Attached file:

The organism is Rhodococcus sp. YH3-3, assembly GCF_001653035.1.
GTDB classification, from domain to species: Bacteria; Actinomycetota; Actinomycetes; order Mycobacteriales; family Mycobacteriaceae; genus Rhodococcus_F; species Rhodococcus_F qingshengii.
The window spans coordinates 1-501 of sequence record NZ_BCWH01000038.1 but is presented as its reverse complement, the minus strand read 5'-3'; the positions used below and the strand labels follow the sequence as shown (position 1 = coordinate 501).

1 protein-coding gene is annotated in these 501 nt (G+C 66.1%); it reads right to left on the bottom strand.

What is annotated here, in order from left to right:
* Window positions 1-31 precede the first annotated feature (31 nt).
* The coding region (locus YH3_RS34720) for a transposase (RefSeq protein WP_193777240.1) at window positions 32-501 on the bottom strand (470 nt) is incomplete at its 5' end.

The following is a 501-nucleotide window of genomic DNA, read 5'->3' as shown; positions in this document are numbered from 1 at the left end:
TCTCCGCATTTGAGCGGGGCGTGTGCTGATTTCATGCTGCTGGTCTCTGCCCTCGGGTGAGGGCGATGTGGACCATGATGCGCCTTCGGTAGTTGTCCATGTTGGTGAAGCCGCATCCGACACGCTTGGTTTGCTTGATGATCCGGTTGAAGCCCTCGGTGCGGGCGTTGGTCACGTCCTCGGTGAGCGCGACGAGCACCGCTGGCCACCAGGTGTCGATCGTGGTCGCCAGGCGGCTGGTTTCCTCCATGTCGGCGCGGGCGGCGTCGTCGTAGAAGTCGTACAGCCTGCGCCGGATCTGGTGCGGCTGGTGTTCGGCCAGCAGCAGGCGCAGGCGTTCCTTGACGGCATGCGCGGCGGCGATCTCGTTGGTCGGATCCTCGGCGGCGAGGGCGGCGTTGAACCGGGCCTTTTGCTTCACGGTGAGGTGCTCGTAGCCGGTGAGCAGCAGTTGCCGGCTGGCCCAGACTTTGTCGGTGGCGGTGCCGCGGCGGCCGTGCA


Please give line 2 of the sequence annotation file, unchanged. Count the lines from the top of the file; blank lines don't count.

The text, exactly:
GTDB classification, from domain to species: Bacteria; Actinomycetota; Actinomycetes; order Mycobacteriales; family Mycobacteriaceae; genus Rhodococcus_F; species Rhodococcus_F qingshengii.